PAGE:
Correlates of Intentional Tanning Among Adolescents in the United States: A Systematic Review of the LiteratureExposure to ultraviolet radiation and a history of sunburn in childhood contribute to risk of skin cancer in adolescence and in adulthood, but many adolescents continue to seek a tan, either from the sun or from tanning beds (i.e., intentional tanning). To understand tanning behavior among adolescents, we conducted a systematic review of the literature to identify correlates of intentional tanning in the United States.
Exposure to Chemicals and Radiation During Childhood and Risk for Cancer Later in LifeMany chemical carcinogens are in food, water, air, household products, and personal care products. Although genetic susceptibility is an important factor in how an individual responds to exposure to a carcinogen, heritable genetic factors alone account for only a minor portion of cancer rates.
Turning Disciplinary Knowledge Into SolutionsTurning disciplinary knowledge about preadolescents' and adolescents' exposure to risk factors for cancer as adults into solutions for preventing such an outcome requires that investigators from a variety of backgrounds and disciplines come together to share knowledge. Optimally, these collaborations would occur across two dimensions: (1) transdisciplinary, from the molecular or cellular level (e.g., animal studies of endocrine disruption) to the societal level (e.g., economic studies related to state tobacco policies); and (2) translational, using basic research findings in clinical and other sciences to implement prevention programs and public policy.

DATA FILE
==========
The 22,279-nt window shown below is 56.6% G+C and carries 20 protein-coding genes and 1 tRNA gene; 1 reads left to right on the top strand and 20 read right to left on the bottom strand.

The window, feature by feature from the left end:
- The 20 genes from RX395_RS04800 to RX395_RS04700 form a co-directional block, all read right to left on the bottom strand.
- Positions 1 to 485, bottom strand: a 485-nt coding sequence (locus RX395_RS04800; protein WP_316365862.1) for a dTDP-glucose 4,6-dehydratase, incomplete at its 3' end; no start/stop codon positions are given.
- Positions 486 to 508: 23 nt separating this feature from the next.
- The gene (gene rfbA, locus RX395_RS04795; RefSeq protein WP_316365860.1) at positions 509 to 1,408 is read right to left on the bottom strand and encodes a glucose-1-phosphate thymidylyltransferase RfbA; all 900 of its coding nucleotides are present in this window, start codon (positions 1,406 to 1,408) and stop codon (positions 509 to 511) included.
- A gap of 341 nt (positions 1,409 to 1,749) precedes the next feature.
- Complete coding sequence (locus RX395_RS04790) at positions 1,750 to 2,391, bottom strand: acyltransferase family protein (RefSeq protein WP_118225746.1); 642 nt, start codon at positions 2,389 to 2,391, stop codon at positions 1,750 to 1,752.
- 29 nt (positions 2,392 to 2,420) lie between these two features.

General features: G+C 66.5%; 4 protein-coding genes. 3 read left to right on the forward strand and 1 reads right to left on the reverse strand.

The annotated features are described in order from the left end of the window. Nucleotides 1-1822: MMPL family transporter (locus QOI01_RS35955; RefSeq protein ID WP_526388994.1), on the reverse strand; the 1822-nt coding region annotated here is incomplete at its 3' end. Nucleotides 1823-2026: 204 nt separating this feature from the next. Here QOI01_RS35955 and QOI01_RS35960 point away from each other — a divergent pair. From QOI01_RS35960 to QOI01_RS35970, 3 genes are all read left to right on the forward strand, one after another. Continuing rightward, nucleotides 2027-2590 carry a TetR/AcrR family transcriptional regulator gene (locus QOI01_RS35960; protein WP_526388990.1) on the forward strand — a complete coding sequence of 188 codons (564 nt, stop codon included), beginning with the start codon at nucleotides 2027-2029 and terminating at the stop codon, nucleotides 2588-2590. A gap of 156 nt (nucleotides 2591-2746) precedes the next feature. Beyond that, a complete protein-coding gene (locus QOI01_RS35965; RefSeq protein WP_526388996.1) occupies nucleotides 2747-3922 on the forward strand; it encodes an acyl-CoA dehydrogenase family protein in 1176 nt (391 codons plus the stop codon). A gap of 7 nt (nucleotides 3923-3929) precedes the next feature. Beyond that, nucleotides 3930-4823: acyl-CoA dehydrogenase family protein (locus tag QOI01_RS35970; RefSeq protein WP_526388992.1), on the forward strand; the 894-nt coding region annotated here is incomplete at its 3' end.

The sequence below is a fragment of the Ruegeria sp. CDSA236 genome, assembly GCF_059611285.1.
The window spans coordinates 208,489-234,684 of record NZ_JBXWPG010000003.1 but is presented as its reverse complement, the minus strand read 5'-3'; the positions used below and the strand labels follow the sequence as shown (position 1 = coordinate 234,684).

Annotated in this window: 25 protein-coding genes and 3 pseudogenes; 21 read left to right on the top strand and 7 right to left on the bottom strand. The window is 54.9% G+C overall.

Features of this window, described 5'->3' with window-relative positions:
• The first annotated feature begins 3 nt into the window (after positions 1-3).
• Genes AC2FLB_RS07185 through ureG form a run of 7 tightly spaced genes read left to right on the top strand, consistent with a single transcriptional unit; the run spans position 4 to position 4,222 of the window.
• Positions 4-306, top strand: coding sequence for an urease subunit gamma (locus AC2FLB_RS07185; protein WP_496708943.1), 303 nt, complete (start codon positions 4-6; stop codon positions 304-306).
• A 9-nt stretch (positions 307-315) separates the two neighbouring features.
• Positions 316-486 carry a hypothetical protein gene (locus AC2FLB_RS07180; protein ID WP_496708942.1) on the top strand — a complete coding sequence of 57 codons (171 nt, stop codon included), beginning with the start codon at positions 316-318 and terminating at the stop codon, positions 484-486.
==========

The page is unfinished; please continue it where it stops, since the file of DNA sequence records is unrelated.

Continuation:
Cancer Prevention for the Next GenerationGiven the continued growth in the number of persons with cancer in the United States, the primary prevention of cancer remains an urgent public health priority. As the field of cancer prevention continues to mature and scientific knowledge evolves, it is imperative to challenge the status quo and embrace new approaches to cancer prevention. In this commentary, we summarize recent trends and some of the scientific advances that have been made over the past few decades regarding the complex process of cancer development and the interaction of individual and social risk factors.
Adolescent Risk-Taking, Cancer Risk, and Life Course Approaches to PreventionAdolescent risk-taking may have long-term consequences for adult cancer risk. Behaviors such as smoking and sexual activity, commonly initiated during adolescence, may result—decades later—in cancer. Life course epidemiology focuses on unique vulnerabilities at specific development periods and their importance to later development of disease. A life course epidemiological perspective that integrates social and biological risk processes can help frame our understanding how specific adult cancers develop.
Highlights From a Workshop on Opportunities for Cancer Prevention During Preadolescence and AdolescenceIn an effort to explore opportunities for cancer prevention during preadolescence and adolescence, the Cancer Prevention Across the Lifespan workgroup within the Division of Cancer Prevention and Control at the Centers for Disease Control and Prevention (CDC) convened an informal panel of experts for a 2-day workshop August 9–10, 2011. In this report, we provide highlights from the workshop. A central theme of the workshop was that preadolescence and adolescence are times of unique susceptibility and vulnerability within the lifespan.